Only a few subjects have been reported to have congenital autosomal
monosomy. Most of them have been mosaics with one 45,-G cell line and one or
two more cell lines with a normal karyotype and/or a structural chromosome
abnormality involving a G chromosome (reviews in Greenwood and Sommer 1971 and
Weber et al. 1971) (Emberger et al. 1970). To our knowledge only four
congenital, apparently non-mosaic cases with presumptive G monosomy have been
published (Thorburn and Johnson 1966, Al-Aish et al. 1967, Hall et al. 1967 and
Gripenberg et al. 1972). In one of these cases the karyotype was interpreted as
45,X,-21 by quinacrine fluorescence analysis (Gripenberg et al. 1972). In the
present paper we report on a 54 years old mentally retarded woman who
originally was considered to have a presumptive monosomy 21 on the basis of an
analysis of the direct Giemsa (G) and quinacrine (Q) chromosome banding
patterns. However, later studies using the reversed Giemsa (R) banding
technique demonstrated an unbalanced 4q/21 q translocation.
The patient, a female born in 1919, was an only child, and the mother
had probably not had any spontaneous abortions. Nothing is known about the
pregnancy and the delivery or about the birth weight of the patient. The mother
was German and the father Swedish, and thus there was no consanguinity. Her
father was 39 and her mother 32 years old at her birth. The father died when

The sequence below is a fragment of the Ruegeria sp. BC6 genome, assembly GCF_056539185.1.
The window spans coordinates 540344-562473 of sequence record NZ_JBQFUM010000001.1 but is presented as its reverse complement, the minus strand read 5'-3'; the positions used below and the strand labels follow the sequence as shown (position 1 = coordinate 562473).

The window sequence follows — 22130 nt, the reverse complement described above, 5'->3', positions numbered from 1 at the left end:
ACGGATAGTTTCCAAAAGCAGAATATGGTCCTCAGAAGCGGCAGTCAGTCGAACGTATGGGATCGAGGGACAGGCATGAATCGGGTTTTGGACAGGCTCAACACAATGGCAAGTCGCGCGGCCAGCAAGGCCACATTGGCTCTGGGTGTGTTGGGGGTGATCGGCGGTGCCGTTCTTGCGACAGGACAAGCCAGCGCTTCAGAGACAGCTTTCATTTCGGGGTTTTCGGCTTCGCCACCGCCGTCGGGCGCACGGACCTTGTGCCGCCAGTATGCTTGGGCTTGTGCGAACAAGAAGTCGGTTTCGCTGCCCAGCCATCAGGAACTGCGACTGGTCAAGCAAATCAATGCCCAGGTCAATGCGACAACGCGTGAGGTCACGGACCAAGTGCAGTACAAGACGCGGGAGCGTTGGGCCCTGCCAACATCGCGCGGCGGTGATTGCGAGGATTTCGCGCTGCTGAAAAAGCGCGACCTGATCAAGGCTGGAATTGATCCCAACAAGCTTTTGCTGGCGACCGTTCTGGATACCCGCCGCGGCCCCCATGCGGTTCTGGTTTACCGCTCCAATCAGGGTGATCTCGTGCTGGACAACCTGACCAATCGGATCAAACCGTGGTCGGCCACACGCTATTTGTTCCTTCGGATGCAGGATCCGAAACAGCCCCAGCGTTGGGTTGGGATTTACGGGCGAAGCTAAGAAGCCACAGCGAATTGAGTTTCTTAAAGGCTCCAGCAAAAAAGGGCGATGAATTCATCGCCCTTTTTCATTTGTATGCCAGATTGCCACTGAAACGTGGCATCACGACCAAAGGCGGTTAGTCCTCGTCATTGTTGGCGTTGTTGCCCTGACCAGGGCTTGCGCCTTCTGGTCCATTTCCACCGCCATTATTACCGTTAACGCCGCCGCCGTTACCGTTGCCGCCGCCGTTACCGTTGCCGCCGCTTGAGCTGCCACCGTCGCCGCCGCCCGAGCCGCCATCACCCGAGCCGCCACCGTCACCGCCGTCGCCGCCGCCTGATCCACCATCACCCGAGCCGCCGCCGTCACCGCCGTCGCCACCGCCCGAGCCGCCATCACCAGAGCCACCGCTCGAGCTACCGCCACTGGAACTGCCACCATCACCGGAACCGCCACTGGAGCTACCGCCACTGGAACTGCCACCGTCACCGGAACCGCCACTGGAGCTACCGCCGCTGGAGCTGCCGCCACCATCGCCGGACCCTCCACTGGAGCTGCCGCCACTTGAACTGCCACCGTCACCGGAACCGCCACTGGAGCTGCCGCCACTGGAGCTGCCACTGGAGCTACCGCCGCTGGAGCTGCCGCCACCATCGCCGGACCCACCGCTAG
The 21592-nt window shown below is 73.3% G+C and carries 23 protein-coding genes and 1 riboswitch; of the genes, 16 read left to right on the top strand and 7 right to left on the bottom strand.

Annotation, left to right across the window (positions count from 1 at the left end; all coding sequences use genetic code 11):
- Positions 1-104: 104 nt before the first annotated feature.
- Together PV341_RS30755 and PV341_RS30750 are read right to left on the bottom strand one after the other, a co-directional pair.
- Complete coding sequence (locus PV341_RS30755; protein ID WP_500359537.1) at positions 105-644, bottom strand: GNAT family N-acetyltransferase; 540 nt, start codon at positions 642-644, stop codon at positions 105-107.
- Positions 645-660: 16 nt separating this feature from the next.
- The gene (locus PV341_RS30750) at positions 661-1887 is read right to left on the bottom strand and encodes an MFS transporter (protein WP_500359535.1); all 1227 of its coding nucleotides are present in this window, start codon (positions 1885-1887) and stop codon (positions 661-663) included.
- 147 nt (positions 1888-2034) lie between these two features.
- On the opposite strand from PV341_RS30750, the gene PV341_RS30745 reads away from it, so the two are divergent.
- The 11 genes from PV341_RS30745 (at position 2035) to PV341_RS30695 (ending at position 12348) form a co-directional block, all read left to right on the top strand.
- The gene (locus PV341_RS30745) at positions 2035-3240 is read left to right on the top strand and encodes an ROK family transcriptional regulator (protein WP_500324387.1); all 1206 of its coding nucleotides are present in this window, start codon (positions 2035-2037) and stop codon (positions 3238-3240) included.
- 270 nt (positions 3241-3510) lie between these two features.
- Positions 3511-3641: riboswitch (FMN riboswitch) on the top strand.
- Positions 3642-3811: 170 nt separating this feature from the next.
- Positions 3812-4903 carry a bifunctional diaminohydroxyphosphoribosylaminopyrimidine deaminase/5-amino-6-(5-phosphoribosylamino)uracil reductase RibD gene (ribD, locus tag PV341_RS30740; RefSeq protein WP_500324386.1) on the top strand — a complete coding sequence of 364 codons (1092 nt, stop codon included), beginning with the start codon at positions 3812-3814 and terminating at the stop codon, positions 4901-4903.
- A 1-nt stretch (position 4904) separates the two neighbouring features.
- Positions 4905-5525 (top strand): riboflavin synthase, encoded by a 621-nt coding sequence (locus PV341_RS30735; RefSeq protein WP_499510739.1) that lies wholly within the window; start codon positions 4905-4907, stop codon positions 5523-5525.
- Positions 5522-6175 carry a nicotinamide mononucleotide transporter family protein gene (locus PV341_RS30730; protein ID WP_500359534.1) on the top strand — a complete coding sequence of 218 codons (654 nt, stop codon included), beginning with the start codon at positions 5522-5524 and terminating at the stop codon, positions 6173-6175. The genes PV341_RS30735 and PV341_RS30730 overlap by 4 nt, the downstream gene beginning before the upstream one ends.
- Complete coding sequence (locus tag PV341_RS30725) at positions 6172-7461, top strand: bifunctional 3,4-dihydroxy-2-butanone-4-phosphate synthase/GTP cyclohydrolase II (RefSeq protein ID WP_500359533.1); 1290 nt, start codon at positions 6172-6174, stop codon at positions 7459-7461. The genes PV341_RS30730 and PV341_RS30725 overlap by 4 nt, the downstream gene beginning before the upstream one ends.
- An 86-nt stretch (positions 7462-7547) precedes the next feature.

the patient was young. The mother died in 1967, and since then the patient has
been taken care of in an institution for the mentally retarded. There is almost
no information available about the patient before 1967, but she had apparently
been healthy and was not unusually susceptible to infections. No other cases of
mental retardation or malformations are known in the family.
At the last examination, at 54 years of age, the following
observations were made (fig. 1). Short stature with body height 140 cm, weight
43.5 kg and head circumference 54.5 cm. She was blind and had congenital
microphtalmia. There were no other obvious external malformations, but her
hands and feet were rather slender. The secondary sex characteristics were
normal for the age, but it was not possible to obtain information regarding
menstruation and age at climacterium.
She walked with raised arms as blind persons do, and needed some
support. Her reflexes were rather strong, Babinski's sign could not be
elicited. Twice before and four times after 1967 she had had fractures which
included the collum of the femur, the fingers and the ankles. X-ray examination
revealed generalised osteopenia. The joints were normal. Her hearing was also
apparently normal. Physical examination gave no evidence of a heart
malformation. The palate was normal, but there was a moderate overcrowding of
the incisors in both jaws.
The patient's native language was German, and she spoke German as well
as Swedish fluently. She was well orientated in time and space and had a very
goad memory. Some help with her personal care was needed. She was even tempered
and good natured. Only a very rough estimate of the intelligence quotient could
be made because of her blindness. The intelligence profile was apparently very
uneven. The memory was rather good and the vocabulary (in Swedish) correspond
to an IQ of 65. The ability to understand and draw conclusions was considerably
reduced, the IQ being about 50.